January 05, 2007

Civil War Memories and Anecdotes

Paddy Sheehan, Newbridge
            The Sheehans were well known for their involvement locally in the pivotal events of the periods of 1916, the War of Independence and the Civil War. They not only kept documentary material relating to the period but because of their involvement and the involvement of other family members and acquaintances they have a fantastic local knowledge that they have willingly and generously shared with all and sundry. Paddy Sheehan was able recently to share some interesting anecdotes regarding Kildare Town in this troubled period which I would like to include here as a means of preserving them for the record.
            When lieutenant Wogan-Browne was killed in Kildare in February 1922 the local I.R.A. took those responsible into their custody. Those who had carried out the deed were themselves I.R.A. men but it seems that they had acted without the sanction of the I.R.A. (This may mean that the intended robbery was not sanctioned or the use of deadly force was not sanctioned). The three men were taken to Moran’s of Ballysax and housed there until a decision was made regarding punishment (official sources said that the men were eventually released without trial). While there, they escaped and left the locality. Apparently those guarding them were much relieved because they knew the men and did not want to be faced with the possibility of delivering them up or shooting them. According to Paddy Sheehan the men made their way out of the County, (possibly to Athlone) and joined the Free State Army, which was at that very moment scouring the countryside for them.
             When the local men were executed on the Curragh in 1922 they were buried there until they were re-interred at Grey Abbey in 1924. At the graveside a volley was fired by the I.R.A. and immediately all hell broke loose. ‘Plain Clothes men’ and soldiers rushed towards the grave and were confronted by friends and relatives of the deceased men, many of them women. The guns were never recovered and no arrests were made. Seemingly, many of the women brought umbrellas that day and the revolvers were hidden quickly in the umbrellas and never found.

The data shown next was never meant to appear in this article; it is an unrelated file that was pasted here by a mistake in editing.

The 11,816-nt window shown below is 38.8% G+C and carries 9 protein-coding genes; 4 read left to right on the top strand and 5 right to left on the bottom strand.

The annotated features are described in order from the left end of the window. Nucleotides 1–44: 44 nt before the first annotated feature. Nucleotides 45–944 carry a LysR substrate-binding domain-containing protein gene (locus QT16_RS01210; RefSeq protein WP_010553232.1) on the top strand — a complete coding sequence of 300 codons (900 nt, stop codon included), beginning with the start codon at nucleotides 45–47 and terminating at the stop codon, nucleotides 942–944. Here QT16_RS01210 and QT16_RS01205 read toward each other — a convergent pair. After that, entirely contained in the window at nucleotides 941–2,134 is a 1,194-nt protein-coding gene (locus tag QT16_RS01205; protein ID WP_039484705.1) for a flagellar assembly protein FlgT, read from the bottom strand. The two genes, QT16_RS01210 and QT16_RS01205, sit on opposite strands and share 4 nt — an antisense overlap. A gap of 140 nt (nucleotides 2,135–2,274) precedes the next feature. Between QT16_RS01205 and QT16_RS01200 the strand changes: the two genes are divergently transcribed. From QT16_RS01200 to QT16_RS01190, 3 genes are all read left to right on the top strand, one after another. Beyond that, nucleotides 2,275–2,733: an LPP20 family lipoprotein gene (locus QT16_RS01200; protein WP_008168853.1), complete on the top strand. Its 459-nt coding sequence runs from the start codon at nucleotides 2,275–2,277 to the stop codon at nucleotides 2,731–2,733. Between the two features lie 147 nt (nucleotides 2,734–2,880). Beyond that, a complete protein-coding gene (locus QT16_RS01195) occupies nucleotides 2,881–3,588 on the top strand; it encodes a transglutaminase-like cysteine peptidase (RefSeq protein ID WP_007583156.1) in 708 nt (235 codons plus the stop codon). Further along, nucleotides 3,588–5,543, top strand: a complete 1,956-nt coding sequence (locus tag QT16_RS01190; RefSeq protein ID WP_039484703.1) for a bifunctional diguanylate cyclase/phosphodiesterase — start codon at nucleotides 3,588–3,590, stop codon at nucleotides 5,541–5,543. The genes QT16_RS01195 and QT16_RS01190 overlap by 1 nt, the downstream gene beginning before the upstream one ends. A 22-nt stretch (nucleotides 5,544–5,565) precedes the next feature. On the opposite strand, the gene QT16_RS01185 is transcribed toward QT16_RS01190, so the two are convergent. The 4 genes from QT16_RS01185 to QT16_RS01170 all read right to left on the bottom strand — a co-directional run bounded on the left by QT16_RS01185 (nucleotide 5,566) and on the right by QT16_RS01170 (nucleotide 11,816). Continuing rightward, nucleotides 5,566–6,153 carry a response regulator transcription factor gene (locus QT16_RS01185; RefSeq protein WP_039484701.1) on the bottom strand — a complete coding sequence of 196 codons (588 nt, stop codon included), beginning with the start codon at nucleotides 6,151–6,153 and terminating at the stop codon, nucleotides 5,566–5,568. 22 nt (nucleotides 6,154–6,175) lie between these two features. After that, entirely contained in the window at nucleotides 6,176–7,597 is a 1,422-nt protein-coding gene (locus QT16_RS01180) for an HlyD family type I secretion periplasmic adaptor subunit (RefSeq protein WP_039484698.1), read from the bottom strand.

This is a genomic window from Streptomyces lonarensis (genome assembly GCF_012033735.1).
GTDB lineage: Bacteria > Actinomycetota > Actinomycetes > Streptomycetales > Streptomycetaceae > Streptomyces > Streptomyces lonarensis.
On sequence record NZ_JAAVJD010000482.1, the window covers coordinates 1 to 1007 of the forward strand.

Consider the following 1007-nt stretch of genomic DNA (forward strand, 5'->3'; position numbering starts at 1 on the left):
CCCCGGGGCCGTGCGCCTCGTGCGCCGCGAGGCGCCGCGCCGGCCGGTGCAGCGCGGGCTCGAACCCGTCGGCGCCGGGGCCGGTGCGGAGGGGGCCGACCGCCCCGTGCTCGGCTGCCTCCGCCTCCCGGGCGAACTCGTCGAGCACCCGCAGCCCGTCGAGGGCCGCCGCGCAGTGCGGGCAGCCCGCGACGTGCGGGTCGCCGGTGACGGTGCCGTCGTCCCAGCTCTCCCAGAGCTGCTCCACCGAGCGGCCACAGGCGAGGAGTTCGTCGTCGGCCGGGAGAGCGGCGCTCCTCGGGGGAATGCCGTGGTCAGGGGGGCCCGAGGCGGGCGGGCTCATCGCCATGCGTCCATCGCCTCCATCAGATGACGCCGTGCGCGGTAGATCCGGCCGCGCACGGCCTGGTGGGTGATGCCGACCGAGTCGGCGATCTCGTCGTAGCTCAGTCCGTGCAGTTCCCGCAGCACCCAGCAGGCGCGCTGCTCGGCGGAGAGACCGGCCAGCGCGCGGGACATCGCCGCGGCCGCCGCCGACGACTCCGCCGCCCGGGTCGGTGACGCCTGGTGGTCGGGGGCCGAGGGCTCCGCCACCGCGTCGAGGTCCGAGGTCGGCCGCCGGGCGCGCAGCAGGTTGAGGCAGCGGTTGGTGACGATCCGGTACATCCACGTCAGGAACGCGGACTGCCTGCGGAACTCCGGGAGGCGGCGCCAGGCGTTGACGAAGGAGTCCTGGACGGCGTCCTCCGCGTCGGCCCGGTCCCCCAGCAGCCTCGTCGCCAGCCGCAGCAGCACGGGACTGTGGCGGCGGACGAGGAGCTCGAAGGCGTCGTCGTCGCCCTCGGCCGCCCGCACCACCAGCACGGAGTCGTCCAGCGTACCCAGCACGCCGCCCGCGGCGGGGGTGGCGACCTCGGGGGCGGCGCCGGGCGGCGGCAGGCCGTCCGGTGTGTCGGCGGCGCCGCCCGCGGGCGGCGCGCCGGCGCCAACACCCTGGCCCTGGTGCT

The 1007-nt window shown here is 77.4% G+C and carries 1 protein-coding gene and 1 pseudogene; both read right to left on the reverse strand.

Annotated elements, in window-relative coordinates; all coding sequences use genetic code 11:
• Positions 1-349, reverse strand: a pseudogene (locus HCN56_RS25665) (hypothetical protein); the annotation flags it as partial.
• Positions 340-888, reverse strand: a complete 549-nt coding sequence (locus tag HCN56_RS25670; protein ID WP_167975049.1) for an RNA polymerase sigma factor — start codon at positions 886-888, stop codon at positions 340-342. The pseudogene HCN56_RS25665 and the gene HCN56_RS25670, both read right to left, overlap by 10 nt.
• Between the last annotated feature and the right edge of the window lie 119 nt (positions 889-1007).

One account of the incident can be found in the Leinster Leader which says that after the burials the crowd went to Suncroft to the burial of Leo Dowling. According to Paddy Sheehan, they were met (although he seems to think it may have happened a day or two after the internments at Grey Abbey) by the local priest who warned them that a machine-gun had been positioned overlooking the graveyard and beseeched them not to fire a volley at the graveside as this would provoke a bloody response.
            Local tradition has it that the bodies were not allowed into the Church in Kildare but were waked in the Court-house. Newspaper reports and other accounts say they were waked in the Town Hall. Paddy Sheehan recounted that this happened also with the body of Thomas Behan in Rathangan. It may indeed have been official policy at the time.
            In 1935 a Republican monument was unveiled on the Market Square in Kildare to the memory of the executed men and a fiery oration was delivered on the occasion by Fr. Michael Flanagan. It seems that as the appointed time for the unveiling was approaching there was no sign of Fr. Flanagan and Paddy Sheehan and his brother got the idea that maybe he had disembarked in Newbridge because his visit was arranged with the help of the Sheehans and the correspondence was done through Newbridge. They hurriedly sped back to Newbridge and found Fr. Flanagan awaiting pick up at the side of the road. It seems he was mightily relieved when they introduced themselves for he had been a little uneasy to see a car hurtling along at high speed, screech to a stop nearby and some tall men in overcoats step down quickly to approach him! He was delivered safely, and in time, to his appointment in Kildare Town.